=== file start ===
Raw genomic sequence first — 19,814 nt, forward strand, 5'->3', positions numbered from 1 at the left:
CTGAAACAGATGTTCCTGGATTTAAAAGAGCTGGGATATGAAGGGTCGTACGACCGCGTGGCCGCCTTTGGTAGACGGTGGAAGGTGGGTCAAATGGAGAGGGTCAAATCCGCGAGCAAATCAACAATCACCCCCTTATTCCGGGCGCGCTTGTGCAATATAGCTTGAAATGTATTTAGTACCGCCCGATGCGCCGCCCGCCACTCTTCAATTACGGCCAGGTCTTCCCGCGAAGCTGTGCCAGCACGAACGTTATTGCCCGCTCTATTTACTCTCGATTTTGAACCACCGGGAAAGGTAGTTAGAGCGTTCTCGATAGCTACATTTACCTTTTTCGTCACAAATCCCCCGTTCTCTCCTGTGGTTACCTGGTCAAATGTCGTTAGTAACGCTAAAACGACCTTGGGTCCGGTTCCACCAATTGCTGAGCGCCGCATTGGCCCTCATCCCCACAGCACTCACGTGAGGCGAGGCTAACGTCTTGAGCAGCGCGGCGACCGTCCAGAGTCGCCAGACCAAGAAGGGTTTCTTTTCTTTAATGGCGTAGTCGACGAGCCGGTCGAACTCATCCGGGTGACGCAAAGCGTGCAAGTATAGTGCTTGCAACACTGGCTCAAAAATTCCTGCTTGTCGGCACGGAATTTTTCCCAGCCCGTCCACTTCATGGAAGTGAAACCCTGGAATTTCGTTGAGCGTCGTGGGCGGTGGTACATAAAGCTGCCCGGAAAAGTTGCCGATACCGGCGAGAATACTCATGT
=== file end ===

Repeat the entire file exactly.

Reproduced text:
Raw genomic sequence first — 19,814 nt, forward strand, 5'->3', positions numbered from 1 at the left:
CTGAAACAGATGTTCCTGGATTTAAAAGAGCTGGGATATGAAGGGTCGTACGACCGCGTGGCCGCCTTTGGTAGACGGTGGAAGGTGGGTCAAATGGAGAGGGTCAAATCCGCGAGCAAATCAACAATCACCCCCTTATTCCGGGCGCGCTTGTGCAATATAGCTTGAAATGTATTTAGTACCGCCCGATGCGCCGCCCGCCACTCTTCAATTACGGCCAGGTCTTCCCGCGAAGCTGTGCCAGCACGAACGTTATTGCCCGCTCTATTTACTCTCGATTTTGAACCACCGGGAAAGGTAGTTAGAGCGTTCTCGATAGCTACATTTACCTTTTTCGTCACAAATCCCCCGTTCTCTCCTGTGGTTACCTGGTCAAATGTCGTTAGTAACGCTAAAACGACCTTGGGTCCGGTTCCACCAATTGCTGAGCGCCGCATTGGCCCTCATCCCCACAGCACTCACGTGAGGCGAGGCTAACGTCTTGAGCAGCGCGGCGACCGTCCAGAGTCGCCAGACCAAGAAGGGTTTCTTTTCTTTAATGGCGTAGTCGACGAGCCGGTCGAACTCATCCGGGTGACGCAAAGCGTGCAAGTATAGTGCTTGCAACACTGGCTCAAAAATTCCTGCTTGTCGGCACGGAATTTTTCCCAGCCCGTCCACTTCATGGAAGTGAAACCCTGGAATTTCGTTGAGCGTCGTGGGCGGTGGTACATAAAGCTGCCCGGAAAAGTTGCCGATACCGGCGAGAATACTCATGT